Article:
Wednesday, 17 July 2013

Another African Country Heard From

Mukoma wa Ngugi, in spite of his Kenyan monicker was born in Evanston, Il in 1971 where his already famous novelist father, Ngugi wa Thion’go was teaching at the University of Illinois. Nonetheless Mukoma grew up in Kenya before returning to the United States for both his undergrad and graduate education. (I see this double life in more and more un-American writers.) Currently he is a professor English at Cornell University.

That accounts for many aspects of the book. For example, the narrator Ishmael became a cop in Madison Wisconsin, much like the state university in Ithaca where he now teaches. His pals are O (the Kenyan family name is underpronounceable and easily forgotten) is a Kenyan policeman who has escalated to keeping terrorism in check, and Muddy, a good looking Ruandan who has survived that current horror to be O’s wife to be.

The action opens with their discovery a black man who has been nearly consumed by wild animals in the forest they were making their rounds. They think it Al Kaida they tracking but in disintegrating Kenya nothing could be so simple. As they return to Nairobi to investigate the explosion of a major hotel, The town is alive with an empathic celebration of that son Barack Hussein Obama. Yes, It’s 2008.

Their search for terrorists is unending. Failing to stop terrorism in Kenya, they scheme to examine their hidden foes in California, Berkeley no less. They get there by flying to Mexico where they tangle with the longest border line in America. Oakland displays its radical face and the involvement of their international studies reveals more aspects of the sneaky terrorists.

Back to Nairobi where they display their skills in uncovering deceptions culminates in their preventing the demolition of a huge Kenyatta monument decorating the Kenyan International Conference Center. It was a fascinating adventure, spiced up with descriptions of Kenyan life.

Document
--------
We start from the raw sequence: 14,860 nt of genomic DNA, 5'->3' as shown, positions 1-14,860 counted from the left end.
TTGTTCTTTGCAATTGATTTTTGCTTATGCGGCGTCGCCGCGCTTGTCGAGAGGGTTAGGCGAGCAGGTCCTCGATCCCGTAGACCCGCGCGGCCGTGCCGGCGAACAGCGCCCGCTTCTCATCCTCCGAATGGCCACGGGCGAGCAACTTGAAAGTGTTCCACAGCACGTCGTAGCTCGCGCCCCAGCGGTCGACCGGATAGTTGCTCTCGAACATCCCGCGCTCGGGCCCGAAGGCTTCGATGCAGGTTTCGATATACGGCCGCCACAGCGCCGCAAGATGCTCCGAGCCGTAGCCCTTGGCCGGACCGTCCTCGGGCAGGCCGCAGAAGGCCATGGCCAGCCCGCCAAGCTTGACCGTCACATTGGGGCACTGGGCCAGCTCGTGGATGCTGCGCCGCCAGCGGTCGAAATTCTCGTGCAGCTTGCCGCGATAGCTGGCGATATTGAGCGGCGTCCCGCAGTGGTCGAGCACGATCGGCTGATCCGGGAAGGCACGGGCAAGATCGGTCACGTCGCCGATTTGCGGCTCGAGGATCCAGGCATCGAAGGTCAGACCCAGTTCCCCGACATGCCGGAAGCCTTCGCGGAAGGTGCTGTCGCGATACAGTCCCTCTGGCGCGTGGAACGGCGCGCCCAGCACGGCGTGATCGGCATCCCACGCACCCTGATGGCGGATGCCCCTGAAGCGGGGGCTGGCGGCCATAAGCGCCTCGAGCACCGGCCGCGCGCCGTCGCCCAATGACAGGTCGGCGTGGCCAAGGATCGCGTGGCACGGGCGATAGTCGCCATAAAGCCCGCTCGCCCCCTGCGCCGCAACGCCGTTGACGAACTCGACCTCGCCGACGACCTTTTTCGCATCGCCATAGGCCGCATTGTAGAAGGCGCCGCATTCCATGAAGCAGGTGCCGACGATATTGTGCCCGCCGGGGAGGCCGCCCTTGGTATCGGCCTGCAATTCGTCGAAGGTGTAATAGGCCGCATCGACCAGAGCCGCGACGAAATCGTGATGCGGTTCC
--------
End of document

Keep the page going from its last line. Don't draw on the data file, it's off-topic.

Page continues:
But a strange coincidence intervened. As I connected with my daily internet with the BBC. One Catherine Fellows was exploring with fascinating detail the defects of the Kenyan prison system. There are very few pro bono lawyers in Kenya and the few who work for almost nothing hesitate because they don’t pick up their pittance at the end of the process.

Until Ms.Fellows interviews an “ex con” who never committed the crime he served 13 years for. He started studying law so he could defend himself. He did, and he was discharged! He persuaded other convicts to join his Law behind Bars program. 3000 prisoners are soon to be discharged thanks to his (and her)idealism. That’s a much greater story than the simulated attack on terrorism. Google it by the BBC interviewer’s name to relish her podcast.

Mukoma Wa Ngugi, “Black Star Nairobi” (London, Melville House, 2013) 288pp.,, 12 Euros.

Another version of this essay is published by Broad Street Review.

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